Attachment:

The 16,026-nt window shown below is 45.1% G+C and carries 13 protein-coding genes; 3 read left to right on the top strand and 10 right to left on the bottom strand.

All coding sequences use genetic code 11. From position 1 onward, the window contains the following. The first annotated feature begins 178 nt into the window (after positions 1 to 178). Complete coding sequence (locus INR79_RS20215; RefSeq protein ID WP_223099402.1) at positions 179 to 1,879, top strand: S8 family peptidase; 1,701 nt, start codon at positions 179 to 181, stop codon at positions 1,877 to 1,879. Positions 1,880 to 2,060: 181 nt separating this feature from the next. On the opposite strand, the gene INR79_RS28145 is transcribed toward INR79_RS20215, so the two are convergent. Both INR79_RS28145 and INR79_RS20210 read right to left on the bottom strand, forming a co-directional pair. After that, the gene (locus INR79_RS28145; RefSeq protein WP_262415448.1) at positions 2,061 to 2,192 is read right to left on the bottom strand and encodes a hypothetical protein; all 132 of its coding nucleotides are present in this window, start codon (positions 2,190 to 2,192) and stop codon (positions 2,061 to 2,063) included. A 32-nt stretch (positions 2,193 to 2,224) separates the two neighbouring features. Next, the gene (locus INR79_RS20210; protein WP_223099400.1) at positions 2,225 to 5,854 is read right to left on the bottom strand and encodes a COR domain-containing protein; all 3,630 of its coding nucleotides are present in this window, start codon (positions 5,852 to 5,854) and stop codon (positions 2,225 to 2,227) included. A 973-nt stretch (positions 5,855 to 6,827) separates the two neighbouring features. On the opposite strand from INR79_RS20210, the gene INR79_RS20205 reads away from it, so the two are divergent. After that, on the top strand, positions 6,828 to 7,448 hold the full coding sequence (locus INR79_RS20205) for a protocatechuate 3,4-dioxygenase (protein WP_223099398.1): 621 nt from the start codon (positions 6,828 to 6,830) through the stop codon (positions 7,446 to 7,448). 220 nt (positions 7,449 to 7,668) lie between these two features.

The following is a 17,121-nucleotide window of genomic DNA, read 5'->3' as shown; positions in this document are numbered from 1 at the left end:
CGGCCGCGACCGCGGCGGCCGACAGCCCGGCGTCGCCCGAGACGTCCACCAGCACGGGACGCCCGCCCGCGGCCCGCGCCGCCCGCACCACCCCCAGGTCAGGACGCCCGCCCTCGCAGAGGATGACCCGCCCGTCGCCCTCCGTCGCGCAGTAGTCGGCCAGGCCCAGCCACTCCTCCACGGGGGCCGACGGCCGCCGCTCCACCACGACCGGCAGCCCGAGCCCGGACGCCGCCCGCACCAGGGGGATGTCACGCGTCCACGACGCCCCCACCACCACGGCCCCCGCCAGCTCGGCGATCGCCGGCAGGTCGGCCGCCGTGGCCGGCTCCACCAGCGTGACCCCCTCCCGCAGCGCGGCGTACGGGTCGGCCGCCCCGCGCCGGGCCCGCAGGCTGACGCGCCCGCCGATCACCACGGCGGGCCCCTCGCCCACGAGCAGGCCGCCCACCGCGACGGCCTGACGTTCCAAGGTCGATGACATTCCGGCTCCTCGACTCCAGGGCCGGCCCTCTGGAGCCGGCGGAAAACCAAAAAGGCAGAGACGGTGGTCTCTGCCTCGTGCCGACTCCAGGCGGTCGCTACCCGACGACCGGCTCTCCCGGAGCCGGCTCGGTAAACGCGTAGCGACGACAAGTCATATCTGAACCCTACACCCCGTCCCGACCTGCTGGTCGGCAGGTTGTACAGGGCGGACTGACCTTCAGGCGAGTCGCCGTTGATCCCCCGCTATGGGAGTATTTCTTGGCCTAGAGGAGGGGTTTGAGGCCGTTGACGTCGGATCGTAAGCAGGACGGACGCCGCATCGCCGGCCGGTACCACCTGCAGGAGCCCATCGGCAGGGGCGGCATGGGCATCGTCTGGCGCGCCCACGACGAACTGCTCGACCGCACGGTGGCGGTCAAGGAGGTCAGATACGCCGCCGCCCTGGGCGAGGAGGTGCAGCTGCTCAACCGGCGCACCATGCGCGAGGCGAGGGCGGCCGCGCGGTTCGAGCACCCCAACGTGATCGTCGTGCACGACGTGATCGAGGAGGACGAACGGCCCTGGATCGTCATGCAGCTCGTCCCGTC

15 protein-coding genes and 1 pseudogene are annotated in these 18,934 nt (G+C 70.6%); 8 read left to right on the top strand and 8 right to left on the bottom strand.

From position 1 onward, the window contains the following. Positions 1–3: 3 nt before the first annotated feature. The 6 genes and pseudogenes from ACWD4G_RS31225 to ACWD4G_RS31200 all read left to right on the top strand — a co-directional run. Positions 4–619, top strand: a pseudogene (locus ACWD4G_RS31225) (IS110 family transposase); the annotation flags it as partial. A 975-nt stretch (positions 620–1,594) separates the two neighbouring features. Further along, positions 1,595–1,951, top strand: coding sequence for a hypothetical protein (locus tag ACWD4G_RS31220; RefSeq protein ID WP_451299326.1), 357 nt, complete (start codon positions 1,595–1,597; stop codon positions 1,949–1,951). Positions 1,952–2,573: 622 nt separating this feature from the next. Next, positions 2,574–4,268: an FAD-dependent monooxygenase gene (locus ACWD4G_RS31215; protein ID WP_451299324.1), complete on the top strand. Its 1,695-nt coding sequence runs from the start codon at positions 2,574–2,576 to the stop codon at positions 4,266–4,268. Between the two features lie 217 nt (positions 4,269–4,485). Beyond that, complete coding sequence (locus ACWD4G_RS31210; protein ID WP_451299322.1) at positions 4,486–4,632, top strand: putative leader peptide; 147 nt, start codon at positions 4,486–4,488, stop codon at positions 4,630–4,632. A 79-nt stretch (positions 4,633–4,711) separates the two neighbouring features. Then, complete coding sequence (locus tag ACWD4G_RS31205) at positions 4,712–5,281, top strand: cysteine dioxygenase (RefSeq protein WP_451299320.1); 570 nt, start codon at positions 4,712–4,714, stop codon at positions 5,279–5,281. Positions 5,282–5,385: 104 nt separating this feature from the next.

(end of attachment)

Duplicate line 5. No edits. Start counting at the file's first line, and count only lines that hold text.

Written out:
15 protein-coding genes and 1 pseudogene are annotated in these 18,934 nt (G+C 70.6%); 8 read left to right on the top strand and 8 right to left on the bottom strand.